From my bookshelf: Two tips to help you stay motivated!

I tend to balk at doing “What I am reading” posts since they strike me as navel-gazing. Why the heck do you care what I am reading?

That said, I really enjoy other people’s posts about their reading lists. (I’m that annoying sort who will contort my spine in orthopedically unsound angles to see what you’re reading on the train.)

So I figured, why not?

Also, I’ve been short on ideas lately and haven’t written a post in a while. I am grasping, so if some navel-gazing can save the day, that is fine with me.

Here goes! I’ve been reading (rereading, really) Succeed: How We Can Reach Our Goals by Heidi Grant Halvorson, Ph.d. This book includes a discussion on matters of motivation, which is interesting to me since I am supremely lazy.

What makes Grant’s discussion of motivation so useful is that she goes beyond the normal view of what motivation is. Sure, she talks about how we feel pumped when we think of the big picture, of the “why” we do something. For example:

Why do I want to be an astronaut? So that I can get closer (cue tears) to the stars! (sniff.)

But Grant also talks about how “what” thinking will get us into action mode, which, in my book, makes “what” thinking just as much of a motivator. Thinking in terms of the small, concrete steps we need to take to accomplish a task makes it easier to get stuff done. The astronaut-in-waiting who is failing rocket science, for example, will want to outline the steps he needs to take so he doesn’t flunk out of astronaut school before he ever gets a chance to get front-row seats to the stars. These steps could be to read chapter 2, practice exercises, or set up a meeting with his professor. None of these steps sounds all that grand, but each one will get the student closer to his goal.

Motivational posters tend to focus on the “why” (cue soundtrack to 2001: A Space Odyssey). There is nothing wrong with that, but I really like having the “what” sort of thinking in my toolkit as well. For those who, like me, tend to get lost in the weeds of ideas, “what” thinking will drag us out and plop our feet on the path of getting crap done.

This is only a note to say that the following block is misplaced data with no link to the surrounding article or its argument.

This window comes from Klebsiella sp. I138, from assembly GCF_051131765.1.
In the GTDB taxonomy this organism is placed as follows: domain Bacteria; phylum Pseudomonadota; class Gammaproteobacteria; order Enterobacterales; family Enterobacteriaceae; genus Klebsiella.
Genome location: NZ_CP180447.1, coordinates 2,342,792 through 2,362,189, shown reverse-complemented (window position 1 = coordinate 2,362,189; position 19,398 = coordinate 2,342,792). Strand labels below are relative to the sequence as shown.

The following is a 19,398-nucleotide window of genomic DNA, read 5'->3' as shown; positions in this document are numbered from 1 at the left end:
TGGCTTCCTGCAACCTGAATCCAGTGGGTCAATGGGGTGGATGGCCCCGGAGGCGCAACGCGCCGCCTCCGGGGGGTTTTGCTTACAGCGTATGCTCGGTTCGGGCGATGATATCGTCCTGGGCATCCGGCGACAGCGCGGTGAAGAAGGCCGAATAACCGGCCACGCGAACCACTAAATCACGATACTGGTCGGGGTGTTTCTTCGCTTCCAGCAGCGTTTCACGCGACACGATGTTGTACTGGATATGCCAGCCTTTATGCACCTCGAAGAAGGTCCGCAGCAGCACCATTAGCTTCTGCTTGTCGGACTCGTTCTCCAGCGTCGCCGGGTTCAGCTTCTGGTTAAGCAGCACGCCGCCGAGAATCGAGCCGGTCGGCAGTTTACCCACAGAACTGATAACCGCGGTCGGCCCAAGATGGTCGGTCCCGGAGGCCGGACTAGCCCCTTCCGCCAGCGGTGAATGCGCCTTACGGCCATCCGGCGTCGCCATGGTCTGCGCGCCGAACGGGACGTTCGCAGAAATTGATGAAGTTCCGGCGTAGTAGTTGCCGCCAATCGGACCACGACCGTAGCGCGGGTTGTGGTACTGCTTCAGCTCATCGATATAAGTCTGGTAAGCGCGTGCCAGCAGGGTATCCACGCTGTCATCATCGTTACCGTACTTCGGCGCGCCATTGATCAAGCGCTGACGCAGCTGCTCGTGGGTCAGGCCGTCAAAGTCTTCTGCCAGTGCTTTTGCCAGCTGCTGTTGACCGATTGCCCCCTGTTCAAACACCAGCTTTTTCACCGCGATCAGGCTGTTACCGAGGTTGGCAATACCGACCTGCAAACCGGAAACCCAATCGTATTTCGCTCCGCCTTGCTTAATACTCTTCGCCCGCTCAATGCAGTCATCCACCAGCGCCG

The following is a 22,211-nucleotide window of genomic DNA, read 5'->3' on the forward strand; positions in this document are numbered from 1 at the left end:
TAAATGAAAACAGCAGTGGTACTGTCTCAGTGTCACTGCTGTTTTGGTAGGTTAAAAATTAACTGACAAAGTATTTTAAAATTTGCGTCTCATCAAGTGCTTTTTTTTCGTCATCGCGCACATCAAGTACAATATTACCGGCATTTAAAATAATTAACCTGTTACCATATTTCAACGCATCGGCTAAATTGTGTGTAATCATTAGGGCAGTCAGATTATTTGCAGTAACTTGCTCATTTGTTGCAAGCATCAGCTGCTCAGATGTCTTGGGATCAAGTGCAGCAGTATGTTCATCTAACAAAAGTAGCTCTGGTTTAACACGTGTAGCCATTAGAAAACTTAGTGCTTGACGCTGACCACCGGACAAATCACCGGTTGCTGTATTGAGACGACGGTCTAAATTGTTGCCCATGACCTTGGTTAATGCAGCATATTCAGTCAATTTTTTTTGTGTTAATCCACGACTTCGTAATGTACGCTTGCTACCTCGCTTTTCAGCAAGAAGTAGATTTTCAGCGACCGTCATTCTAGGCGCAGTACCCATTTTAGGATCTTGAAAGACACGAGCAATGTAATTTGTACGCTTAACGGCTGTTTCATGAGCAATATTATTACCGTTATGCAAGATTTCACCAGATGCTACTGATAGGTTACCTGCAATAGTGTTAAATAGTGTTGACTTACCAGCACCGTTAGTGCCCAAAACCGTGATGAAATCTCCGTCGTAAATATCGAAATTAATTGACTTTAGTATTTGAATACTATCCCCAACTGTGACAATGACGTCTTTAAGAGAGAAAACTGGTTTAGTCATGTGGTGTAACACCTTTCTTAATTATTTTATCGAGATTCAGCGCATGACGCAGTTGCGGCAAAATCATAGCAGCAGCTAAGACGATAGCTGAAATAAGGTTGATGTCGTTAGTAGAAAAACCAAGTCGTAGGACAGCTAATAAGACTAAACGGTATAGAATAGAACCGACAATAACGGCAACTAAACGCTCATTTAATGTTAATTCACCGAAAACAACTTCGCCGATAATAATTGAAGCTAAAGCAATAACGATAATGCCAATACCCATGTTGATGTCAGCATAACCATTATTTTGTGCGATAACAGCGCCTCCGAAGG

How do I know which one to use and when?

Use both, of course! As Grant points out in her book, using “why” thinking is useful to give us a boost when we get down in the dumps about the task at hand. “Why” thinking will put the fire under our behinds . . . or in our bellies . . . or whatever the expression is.

The “what” thinking, though, is great when we aren’t quite sure how to get to the goal, for example, when a task is hard to do. Thinking of the stars when faced with a difficult physics question isn’t so useful; asking yourself what steps you need to take to get your final answer, however, is.

My tip for you: If you aren’t sure which sort of thinking to use at any given moment, use trial and error. If big-picture thinking isn’t getting you motivated, switch to “what” thinking and see whether that helps, and vice-versa.

Practice Time! Your mission!

1)      Pick a goal you have. Any goal, big or small, will do. (For example, let’s say you want to motivate yourself to fill out an application for a scholarship.)

2)      Ask yourself “Why do I want to complete this task?” (For example, you want to fill out this application because a scholarship will make you feel good about yourself. They like me, they really like me!)

3)      Ask yourself “What steps do I need to take to complete this task? (If the task is really big, pick 3 steps for now. For example, to work on a scholarship application, the tasks may be to fill in personal data, read the essay requirements carefully, and pick a time to ask three people for references.)

Are you reading anything interesting? If so, post below and tell us why you recommend the book!

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About the Author

Elise Loyacano Perl
Elise Loyacano Perl is the Puerto Rican author of The Little Guide to not Being Dumb: How to Stop Making Excuses and Actually Learn. Click here to see her funny YouTube show called The Brain Drain. Elise holds a joint BA/MA in French literature from Bryn Mawr College in Pennsylvania and lives in San Juan, Puerto Rico.

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